American Burying Beetle
Reaching lengths of up to 2 inches, the American burying beetle is the largest member of the Silphidae Family (also known as carrion beetles) in North America. They are called carrion beetles because they use dead animals – carrion – for food and reproduction. By feeding and laying eggs on dead animals, carrion beetles provide an important ecological service as they help “recycle” nutrients from dead animals back into the ecosystem.
American burying beetles are shiny black and orange in color. They are easily identified by the orange spots on its wing covers, which is common on other burying beetles, and the large orange spot on the pronotum (the hard shell-like covering just behind the head), which is not found on any other carrion beetle. The American burying beetle also has an orange spot on its head between the eyes. Each antenna has large orange segments that form a ball at the tip.
These beetles are active at night and spend much of their time searching for carrion. After flying to the dead animal, the beetles drop to the ground and immediately begin burying the carcass. By burying the carcass, the beetles are removing it from competition with other carrion beetles and scavengers.
The historic range of the American burying beetle extended over most of the eastern and central United States and into southeastern Canada. American burying beetle have been extirpated, or eliminated from nearly 90 percent of their original range. The range now includes small, individual populations in only 6 states. In Nebraska, the Sandhills are an important stronghold for the species, as is a small area located in the Loess Canyons southeast of North Platte.
The American burying beetle can be found in a wide variety of habitats ranging from open woodlands to grasslands. The habitat requirements of the American burying beetle are not completely understood, but they seem to prefer large, intact areas with little or no human disturbance. The more important criteria for habitat is the availability of carrion. Also important is the soil type that allows the beetle to bury animal carcasses. In Nebraska, the American burying beetle can be found in prairies, open woodlands, scrubland and forest edge.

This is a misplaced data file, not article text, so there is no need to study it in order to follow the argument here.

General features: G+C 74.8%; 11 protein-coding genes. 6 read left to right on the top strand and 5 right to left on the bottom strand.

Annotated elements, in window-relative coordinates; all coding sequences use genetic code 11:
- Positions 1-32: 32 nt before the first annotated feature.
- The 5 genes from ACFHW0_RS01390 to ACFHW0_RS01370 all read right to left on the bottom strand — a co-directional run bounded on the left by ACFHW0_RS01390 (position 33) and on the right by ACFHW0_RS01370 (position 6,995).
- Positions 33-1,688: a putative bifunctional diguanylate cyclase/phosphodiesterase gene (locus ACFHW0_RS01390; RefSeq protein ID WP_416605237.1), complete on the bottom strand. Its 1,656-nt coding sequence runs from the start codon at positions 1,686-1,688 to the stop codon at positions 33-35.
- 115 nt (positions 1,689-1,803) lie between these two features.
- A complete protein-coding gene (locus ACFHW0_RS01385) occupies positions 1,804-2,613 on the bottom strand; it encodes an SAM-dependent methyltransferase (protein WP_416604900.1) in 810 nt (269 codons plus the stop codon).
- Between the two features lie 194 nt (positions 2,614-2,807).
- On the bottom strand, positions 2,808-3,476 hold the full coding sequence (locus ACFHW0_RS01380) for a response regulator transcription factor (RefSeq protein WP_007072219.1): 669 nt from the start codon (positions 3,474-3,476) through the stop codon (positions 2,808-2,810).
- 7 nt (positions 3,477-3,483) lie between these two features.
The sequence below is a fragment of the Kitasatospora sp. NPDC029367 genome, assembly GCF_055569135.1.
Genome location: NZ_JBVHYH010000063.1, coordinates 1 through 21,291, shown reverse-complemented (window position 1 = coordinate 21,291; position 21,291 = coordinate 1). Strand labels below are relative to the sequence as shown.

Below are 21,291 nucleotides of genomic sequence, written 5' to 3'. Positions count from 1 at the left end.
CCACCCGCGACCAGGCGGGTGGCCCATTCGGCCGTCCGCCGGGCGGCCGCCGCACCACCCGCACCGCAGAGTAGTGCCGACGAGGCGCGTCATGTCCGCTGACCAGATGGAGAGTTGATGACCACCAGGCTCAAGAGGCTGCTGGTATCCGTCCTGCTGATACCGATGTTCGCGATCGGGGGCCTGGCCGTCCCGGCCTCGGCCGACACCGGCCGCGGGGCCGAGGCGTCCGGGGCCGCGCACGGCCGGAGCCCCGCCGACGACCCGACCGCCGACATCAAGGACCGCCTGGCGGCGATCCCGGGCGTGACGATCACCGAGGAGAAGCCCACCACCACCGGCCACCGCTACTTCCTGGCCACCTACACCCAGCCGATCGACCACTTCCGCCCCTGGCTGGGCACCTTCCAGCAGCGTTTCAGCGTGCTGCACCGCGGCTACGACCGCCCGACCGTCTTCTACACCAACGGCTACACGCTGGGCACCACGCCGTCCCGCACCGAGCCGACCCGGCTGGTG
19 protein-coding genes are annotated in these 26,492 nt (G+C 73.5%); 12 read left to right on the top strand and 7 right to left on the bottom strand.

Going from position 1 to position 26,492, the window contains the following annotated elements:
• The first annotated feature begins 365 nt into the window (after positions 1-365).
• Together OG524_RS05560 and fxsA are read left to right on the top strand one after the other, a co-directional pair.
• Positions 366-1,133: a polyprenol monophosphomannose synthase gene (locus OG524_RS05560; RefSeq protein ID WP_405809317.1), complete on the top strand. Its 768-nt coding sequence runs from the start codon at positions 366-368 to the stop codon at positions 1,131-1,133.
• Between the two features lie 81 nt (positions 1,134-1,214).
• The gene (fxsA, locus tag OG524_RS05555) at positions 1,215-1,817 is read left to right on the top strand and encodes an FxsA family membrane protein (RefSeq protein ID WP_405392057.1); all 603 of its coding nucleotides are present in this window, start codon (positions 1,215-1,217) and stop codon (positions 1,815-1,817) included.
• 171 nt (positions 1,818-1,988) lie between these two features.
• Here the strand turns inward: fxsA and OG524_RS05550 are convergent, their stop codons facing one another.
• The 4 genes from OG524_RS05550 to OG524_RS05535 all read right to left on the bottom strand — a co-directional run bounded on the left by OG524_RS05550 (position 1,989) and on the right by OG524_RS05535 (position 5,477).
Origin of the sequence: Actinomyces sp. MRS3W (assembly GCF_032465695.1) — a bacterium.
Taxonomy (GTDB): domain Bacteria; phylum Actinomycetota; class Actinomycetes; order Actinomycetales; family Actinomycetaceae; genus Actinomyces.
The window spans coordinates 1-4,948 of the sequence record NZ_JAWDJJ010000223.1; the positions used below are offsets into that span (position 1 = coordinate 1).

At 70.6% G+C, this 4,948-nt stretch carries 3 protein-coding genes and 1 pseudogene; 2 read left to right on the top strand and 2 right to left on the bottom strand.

American burying beetles feed upon dead animals, including birds, fish, mammals and other organisms. They find dead animals using specialized organs on the tip of their antennae. They are capable of detecting a dead mouse only hours after it died. They can detect carrion from up to 2 miles away.
Adult beetles become active in early summer. Using smell organs located on their antennae, beetles locate carcasses to either feed for nutrition or assess for reproduction. If the carcass is of appropriate size, males and females will then select a mate. If more than one pair find the same carcass, a battle ensues until there is only one pair remaining. The victorious pair then work together to move the carcass to an appropriate location where the substrate (soil) is soft enough to bury the carcass. The pair then begins removing the soil from under the carcass thus situating the carcass in a shallow depression. The carcass is then completely buried by the beetles. Once buried, the parental pair secretes a saliva-like substance onto the carcass to slow the decomposition. The female proceeds to lay 10-30 eggs in a small, underground chamber above the carcass.
Once the larvae emerge, they begin feeding on the carcass. Young receive parental care for their entire time they are feeding and growing. Parental care such as this is extremely rare in insect species; it is typically found only in bees, wasps, and ant species.
The young completely consume the carcass in about a week. After two weeks, both parents return to the surface and leave the area. The young remain underground to pupate (develop) in the nearby soil and emerge as adults approximately one month later.